Fossil fuel companies have no place in sport

Fossil fuel companies have hijacked sport — we must end their sponsorship once and for all.
Michael Hardy

The future of sport is threatened as the climate crisis supercharges extreme weather events. From soaring temperatures, raging wildfires and devastating floods, sport is already experiencing major disruption with fixtures being cancelled, tournaments rearranged and athletes hospitalised. 

There are innumerable examples of these impacts including: last summer’s National Games in Mexico was hit by a scorching heat wave which led to the suspension of matches and the hospitalisation of athletes; March’s World Triathlon Championship Series opener cancelled due to 'severe' weather warnings in Abu Dhabi; and 2021’s deadly floods in Germany caused €100m worth of damage to grassroots sports infrastructure. 

And it’s not just elite sport that experiences severe impacts – it is estimated that 62,500 amateur football matches were postponed or delayed by weather conditions such as rainfall, snow, ice or extreme heat that made matches impossible. 

Sport is already experiencing major disruption due to climate breakdown. Image: Flickr.

Despite these impacts, the sports teams and tournaments we love to watch and support insist on being used as giant billboards for the companies driving the extreme weather events, impacting people and planet, and putting the future of sport in jeopardy.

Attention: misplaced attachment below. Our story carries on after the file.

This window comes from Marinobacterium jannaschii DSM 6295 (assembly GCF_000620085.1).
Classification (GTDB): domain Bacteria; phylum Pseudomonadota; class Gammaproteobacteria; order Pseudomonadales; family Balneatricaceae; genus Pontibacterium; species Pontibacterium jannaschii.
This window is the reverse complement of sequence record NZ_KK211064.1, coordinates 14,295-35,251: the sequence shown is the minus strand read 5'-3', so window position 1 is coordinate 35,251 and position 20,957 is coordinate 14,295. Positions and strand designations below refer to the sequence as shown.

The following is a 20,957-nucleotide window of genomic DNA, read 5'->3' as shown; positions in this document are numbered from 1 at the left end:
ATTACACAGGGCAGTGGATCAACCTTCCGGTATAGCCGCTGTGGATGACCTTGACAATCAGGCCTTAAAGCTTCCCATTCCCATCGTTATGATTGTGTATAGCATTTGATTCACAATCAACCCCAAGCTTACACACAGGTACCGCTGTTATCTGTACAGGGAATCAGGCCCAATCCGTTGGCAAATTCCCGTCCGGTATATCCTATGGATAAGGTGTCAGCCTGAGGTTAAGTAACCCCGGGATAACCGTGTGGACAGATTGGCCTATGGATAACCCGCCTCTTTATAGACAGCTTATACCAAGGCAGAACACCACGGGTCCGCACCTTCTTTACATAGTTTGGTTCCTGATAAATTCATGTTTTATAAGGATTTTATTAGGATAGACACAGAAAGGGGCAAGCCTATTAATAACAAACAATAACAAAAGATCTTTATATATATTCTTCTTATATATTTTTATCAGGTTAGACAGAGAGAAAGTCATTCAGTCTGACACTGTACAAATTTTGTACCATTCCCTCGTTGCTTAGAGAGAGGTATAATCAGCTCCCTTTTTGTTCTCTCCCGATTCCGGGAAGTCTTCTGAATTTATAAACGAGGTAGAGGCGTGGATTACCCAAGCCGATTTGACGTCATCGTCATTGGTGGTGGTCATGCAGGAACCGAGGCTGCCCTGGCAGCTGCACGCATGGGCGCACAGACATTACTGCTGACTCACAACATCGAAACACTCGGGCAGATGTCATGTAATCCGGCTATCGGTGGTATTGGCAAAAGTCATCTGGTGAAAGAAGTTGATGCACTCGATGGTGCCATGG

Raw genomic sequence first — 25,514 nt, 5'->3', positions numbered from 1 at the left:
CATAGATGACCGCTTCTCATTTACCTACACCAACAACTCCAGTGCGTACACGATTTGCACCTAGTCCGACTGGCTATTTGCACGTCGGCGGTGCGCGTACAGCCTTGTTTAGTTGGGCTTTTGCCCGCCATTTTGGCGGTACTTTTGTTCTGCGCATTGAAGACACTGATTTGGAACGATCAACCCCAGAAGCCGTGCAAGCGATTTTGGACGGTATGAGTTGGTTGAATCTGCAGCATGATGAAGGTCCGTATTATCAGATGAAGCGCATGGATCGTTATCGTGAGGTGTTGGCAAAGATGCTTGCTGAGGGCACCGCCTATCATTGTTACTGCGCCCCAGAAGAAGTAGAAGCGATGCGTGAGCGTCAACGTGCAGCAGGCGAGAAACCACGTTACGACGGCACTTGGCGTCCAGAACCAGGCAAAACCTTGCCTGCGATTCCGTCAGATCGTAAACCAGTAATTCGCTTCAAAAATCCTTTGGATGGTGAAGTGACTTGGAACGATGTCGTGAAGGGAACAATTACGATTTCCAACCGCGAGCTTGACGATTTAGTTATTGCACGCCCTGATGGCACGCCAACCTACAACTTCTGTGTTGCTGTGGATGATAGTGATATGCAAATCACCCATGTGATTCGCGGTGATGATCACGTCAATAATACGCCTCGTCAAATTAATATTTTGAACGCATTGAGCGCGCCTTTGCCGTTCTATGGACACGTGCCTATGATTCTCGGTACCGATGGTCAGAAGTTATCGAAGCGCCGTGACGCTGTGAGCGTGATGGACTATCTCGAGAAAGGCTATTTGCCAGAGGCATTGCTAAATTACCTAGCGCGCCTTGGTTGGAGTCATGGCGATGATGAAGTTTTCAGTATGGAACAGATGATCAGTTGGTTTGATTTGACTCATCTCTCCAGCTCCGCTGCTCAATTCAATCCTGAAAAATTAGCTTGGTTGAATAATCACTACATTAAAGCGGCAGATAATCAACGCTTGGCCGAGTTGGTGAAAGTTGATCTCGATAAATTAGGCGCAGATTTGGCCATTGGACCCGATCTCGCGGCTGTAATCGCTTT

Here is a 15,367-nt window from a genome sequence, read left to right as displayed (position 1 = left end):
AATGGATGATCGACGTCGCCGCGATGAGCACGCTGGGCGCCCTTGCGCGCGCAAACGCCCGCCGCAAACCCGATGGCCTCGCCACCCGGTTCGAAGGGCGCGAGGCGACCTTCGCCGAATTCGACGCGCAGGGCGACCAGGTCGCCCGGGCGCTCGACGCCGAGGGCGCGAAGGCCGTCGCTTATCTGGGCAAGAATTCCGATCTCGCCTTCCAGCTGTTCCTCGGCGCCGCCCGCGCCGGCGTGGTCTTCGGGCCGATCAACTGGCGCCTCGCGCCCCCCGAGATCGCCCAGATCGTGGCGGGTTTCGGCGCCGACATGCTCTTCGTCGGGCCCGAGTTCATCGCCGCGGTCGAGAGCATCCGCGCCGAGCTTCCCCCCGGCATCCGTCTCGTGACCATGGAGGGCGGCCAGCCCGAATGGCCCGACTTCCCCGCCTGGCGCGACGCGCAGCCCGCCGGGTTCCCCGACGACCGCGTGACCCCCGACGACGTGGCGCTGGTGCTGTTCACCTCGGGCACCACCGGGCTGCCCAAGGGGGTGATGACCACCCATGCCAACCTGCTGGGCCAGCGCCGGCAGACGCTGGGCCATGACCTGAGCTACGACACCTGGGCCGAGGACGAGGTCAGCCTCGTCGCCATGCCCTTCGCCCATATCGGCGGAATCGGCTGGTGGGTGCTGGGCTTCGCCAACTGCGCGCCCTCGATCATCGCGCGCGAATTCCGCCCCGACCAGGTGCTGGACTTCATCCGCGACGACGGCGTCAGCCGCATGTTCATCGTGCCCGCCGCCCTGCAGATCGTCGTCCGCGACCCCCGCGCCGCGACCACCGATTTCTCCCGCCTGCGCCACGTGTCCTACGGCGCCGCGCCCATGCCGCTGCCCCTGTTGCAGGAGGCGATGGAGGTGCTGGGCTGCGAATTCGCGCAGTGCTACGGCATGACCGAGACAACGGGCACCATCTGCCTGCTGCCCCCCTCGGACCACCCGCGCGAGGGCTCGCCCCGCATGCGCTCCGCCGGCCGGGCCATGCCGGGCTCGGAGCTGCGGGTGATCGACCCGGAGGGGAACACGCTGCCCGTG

Whether that’s fossil fuel giant Saudi Aramco striking a new deal with FIFA; Wimbledon announcing its partnership with Emirates Airlines; or Team GB partnering with British Gas whose parent company Centrica is a fossil fuel company. 

However, the tide is turning. Campaigns are succeeding in targeting the relationship between these harmful industries and the sports we love: last year the RFU turned down a lucrative sponsorship agreement with oil and gas corporation ExxonMobil over fears of a backlash from the public; Bayern Munich agreed not to renew their sponsorship deal with Qatar airways after fan protests and gas giant Santos was dropped as an official partner of the Australian Open.

A long way to go

However, there’s a long way to go before sport is free from harmful sponsorship. It is still saturated at all levels with fossil fuels – not just in terms of sponsorship, but ownership too. 

Take Newcastle United, which is majority-owned by the Public Investment Fund (PIF), the sovereign wealth fund of Saudi Arabia. The chairman of Newcastle United, Yasir al-Rumayyan, is also the chairman of Aramco, Saudi Arabia’s state-owned oil company, as well as governor of the PIF.

“If sport washing is going to increase my GDP by way of 1%, then I will continue doing sport washing”. - Crown Prince of Saudi Arabia Mohammed Bin Salman 

Speaking at a conference last month in Texas, president and chief executive of Aramco, Amin Nasser, declared, “We should abandon the fantasy of phasing out oil and gas, and instead invest in them adequately”. 

Additionally, the Crown Prince of Saudi Arabia, Mohammed Bin Salman, has stated “If sport washing is going to increase my GDP by way of 1%, then I will continue doing sport washing”.